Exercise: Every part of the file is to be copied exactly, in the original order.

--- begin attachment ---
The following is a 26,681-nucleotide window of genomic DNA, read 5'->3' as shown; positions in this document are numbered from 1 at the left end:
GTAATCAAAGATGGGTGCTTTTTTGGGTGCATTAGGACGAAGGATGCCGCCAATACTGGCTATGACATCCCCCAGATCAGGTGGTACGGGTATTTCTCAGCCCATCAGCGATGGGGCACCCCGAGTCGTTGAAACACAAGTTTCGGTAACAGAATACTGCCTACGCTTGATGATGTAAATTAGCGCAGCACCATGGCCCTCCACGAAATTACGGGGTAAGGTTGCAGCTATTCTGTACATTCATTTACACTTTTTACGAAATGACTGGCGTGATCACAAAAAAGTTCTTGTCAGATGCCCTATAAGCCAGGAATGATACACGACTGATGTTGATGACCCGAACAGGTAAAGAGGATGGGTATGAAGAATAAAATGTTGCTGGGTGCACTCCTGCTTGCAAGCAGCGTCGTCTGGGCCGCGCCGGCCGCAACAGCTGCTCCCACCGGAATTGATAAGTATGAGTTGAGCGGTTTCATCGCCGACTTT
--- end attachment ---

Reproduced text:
The following is a 26,681-nucleotide window of genomic DNA, read 5'->3' as shown; positions in this document are numbered from 1 at the left end:
GTAATCAAAGATGGGTGCTTTTTTGGGTGCATTAGGACGAAGGATGCCGCCAATACTGGCTATGACATCCCCCAGATCAGGTGGTACGGGTATTTCTCAGCCCATCAGCGATGGGGCACCCCGAGTCGTTGAAACACAAGTTTCGGTAACAGAATACTGCCTACGCTTGATGATGTAAATTAGCGCAGCACCATGGCCCTCCACGAAATTACGGGGTAAGGTTGCAGCTATTCTGTACATTCATTTACACTTTTTACGAAATGACTGGCGTGATCACAAAAAAGTTCTTGTCAGATGCCCTATAAGCCAGGAATGATACACGACTGATGTTGATGACCCGAACAGGTAAAGAGGATGGGTATGAAGAATAAAATGTTGCTGGGTGCACTCCTGCTTGCAAGCAGCGTCGTCTGGGCCGCGCCGGCCGCAACAGCTGCTCCCACCGGAATTGATAAGTATGAGTTGAGCGGTTTCATCGCCGACTTT